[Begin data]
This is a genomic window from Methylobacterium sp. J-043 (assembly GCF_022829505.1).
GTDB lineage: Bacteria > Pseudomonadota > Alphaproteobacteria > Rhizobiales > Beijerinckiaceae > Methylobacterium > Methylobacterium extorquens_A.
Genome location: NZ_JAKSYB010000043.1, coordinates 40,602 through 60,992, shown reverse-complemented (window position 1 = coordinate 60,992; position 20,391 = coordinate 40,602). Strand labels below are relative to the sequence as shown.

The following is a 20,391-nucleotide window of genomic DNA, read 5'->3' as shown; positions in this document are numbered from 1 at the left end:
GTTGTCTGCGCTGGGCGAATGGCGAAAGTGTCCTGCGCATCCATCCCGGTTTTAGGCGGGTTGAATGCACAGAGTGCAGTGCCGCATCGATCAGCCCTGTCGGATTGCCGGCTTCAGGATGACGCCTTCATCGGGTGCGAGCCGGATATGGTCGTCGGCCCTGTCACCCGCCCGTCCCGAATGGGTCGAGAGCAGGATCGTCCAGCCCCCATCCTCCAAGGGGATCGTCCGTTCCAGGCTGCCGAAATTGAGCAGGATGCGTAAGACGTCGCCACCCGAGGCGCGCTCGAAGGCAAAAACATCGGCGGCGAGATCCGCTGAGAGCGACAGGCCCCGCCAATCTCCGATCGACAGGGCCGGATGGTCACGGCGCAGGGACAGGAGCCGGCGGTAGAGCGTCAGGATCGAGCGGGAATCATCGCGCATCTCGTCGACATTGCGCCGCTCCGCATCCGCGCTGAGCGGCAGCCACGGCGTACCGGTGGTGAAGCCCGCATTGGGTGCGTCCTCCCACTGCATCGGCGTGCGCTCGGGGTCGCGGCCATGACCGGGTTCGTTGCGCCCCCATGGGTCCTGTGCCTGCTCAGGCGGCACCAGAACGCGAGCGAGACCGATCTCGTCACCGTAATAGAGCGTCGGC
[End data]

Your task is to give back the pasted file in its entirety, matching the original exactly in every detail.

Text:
This is a genomic window from Methylobacterium sp. J-043 (assembly GCF_022829505.1).
GTDB lineage: Bacteria > Pseudomonadota > Alphaproteobacteria > Rhizobiales > Beijerinckiaceae > Methylobacterium > Methylobacterium extorquens_A.
Genome location: NZ_JAKSYB010000043.1, coordinates 40,602 through 60,992, shown reverse-complemented (window position 1 = coordinate 60,992; position 20,391 = coordinate 40,602). Strand labels below are relative to the sequence as shown.

The following is a 20,391-nucleotide window of genomic DNA, read 5'->3' as shown; positions in this document are numbered from 1 at the left end:
GTTGTCTGCGCTGGGCGAATGGCGAAAGTGTCCTGCGCATCCATCCCGGTTTTAGGCGGGTTGAATGCACAGAGTGCAGTGCCGCATCGATCAGCCCTGTCGGATTGCCGGCTTCAGGATGACGCCTTCATCGGGTGCGAGCCGGATATGGTCGTCGGCCCTGTCACCCGCCCGTCCCGAATGGGTCGAGAGCAGGATCGTCCAGCCCCCATCCTCCAAGGGGATCGTCCGTTCCAGGCTGCCGAAATTGAGCAGGATGCGTAAGACGTCGCCACCCGAGGCGCGCTCGAAGGCAAAAACATCGGCGGCGAGATCCGCTGAGAGCGACAGGCCCCGCCAATCTCCGATCGACAGGGCCGGATGGTCACGGCGCAGGGACAGGAGCCGGCGGTAGAGCGTCAGGATCGAGCGGGAATCATCGCGCATCTCGTCGACATTGCGCCGCTCCGCATCCGCGCTGAGCGGCAGCCACGGCGTACCGGTGGTGAAGCCCGCATTGGGTGCGTCCTCCCACTGCATCGGCGTGCGCTCGGGGTCGCGGCCATGACCGGGTTCGTTGCGCCCCCATGGGTCCTGTGCCTGCTCAGGCGGCACCAGAACGCGAGCGAGACCGATCTCGTCACCGTAATAGAGCGTCGGC